Science is a thriving and popular subject in school with students engaging in a variety of practical and physical experiments to support traditional teaching methods. Science students are taught Chemistry, Biology and Physics within the science department.
We aim to ensure science students understand the theory, history and contemporary context of the subject. Science is a fascinating subject, relevant to every student to enable them to understand themselves and the world around them. We aim for our students to develop a genuine passion for science which not only helps their learning but enhances their enjoyment of the subject.
Science teaches students to ask why, and answer how, through the stunning breakthroughs and innovations that continue to drive the subject forwards. Scientists research, experiment, discuss and develop arguments through exploring complex theories and evaluating outcomes in a systematic and analytical way. It is a creative and innovative subject that, contrary to popular belief, is driven as much by dreams and imagination as it is by evaluation and measured response. Students develop in science across the key stages and are able to think independently, reason, solve problems and assess risk.
As a curriculum area, our primary teaching aims are:
The aims of these qualifications are to encourage students to:
The Science laboratories have undergone refurbishment and are well equipped, modern and attractive Lessons are purposeful and enjoyable. Experienced staff help students to understand concepts using diagrams, photographs, video clips, calculations, explanations, demonstrations and practical work. There are lots of opportunities to ask questions, clarify ideas and discuss concepts in lessons.
There are 7 teaching laboratories all of which have interactive white boards and access to a comprehensive suite of software including 5 computers. There is also 1 ICT Science site for the exclusive use of the department. In addition there are 2 very well-resourced preparation areas and a staff work-area.
At Key Stage Three Science taught separately as Biology, Chemistry and Physics but subject specialists in Years 7 and 8. In Year 7, students study, cells, human anatomy, reproduction, particles, elements, atoms and compounds, acids and alkalis, forces, waves, light and space. In Year 8 they go on to cover health and lifestyle, ecosystems, adaptation and inheritance, the periodic table, separation techniques, metals and acids, the Earth, electricity and magnetism, energy, motion and pressure.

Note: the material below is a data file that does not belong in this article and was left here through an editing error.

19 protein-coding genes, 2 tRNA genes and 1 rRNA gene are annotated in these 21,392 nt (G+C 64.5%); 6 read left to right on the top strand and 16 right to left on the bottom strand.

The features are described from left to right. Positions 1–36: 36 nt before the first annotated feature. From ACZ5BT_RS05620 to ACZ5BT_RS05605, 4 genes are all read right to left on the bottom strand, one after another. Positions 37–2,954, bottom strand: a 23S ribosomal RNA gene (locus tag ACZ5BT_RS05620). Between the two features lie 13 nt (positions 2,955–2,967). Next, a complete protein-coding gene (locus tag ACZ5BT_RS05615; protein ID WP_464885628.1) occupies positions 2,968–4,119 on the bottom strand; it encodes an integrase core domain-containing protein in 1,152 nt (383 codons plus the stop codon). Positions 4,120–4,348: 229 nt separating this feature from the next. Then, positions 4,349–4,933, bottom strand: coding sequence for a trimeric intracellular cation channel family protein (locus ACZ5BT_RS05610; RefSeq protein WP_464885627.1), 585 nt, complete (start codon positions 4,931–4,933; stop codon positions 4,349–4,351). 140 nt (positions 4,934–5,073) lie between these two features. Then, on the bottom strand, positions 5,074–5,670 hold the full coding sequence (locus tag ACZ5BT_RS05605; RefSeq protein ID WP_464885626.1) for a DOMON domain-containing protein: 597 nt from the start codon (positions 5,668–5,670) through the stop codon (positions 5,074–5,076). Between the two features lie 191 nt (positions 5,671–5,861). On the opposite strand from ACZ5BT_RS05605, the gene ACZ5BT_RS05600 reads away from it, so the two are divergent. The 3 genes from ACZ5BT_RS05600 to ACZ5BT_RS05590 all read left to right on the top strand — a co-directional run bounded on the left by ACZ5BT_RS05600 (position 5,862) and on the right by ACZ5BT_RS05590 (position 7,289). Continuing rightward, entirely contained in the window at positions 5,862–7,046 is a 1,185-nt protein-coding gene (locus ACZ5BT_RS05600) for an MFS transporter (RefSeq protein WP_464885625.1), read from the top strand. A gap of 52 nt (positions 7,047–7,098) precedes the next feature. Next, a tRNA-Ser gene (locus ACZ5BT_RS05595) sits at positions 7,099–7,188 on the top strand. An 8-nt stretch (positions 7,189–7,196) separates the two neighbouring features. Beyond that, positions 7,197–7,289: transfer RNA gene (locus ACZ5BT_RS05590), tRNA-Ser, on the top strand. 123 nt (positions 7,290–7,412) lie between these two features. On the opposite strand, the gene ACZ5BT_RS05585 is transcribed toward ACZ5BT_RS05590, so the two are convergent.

At Key Stage Four Students prior to September 2016 study GCSE Twenty First Century Science and GCSE Twenty First Century Additional Science. The Twenty First Century Science courses comprises three subjects which share common material, use similar style of examination questions and have a common approach to skills assessment. Student taking GCSE Twenty First Century Science study three units. Students may go on to take GCSE Twenty First Century Additional Science and will study three further units.
The first three units emphasise scientific literacy in each subject – the knowledge and understanding which candidates need to engage, as informed citizens with science-based issues. As with other courses, this qualification uses contemporary, relevant contexts of interest to candidates, which can be approached through a range of teaching and learning activities.
The three further units are part of a concept-led course developed to meet the needs of candidates seeking a deeper understanding of basic scientific ideas in each subject. The course focuses on scientific explanations and models and gives candidates an insight into how scientists develop scientific understanding of ourselves and the world we inhabit.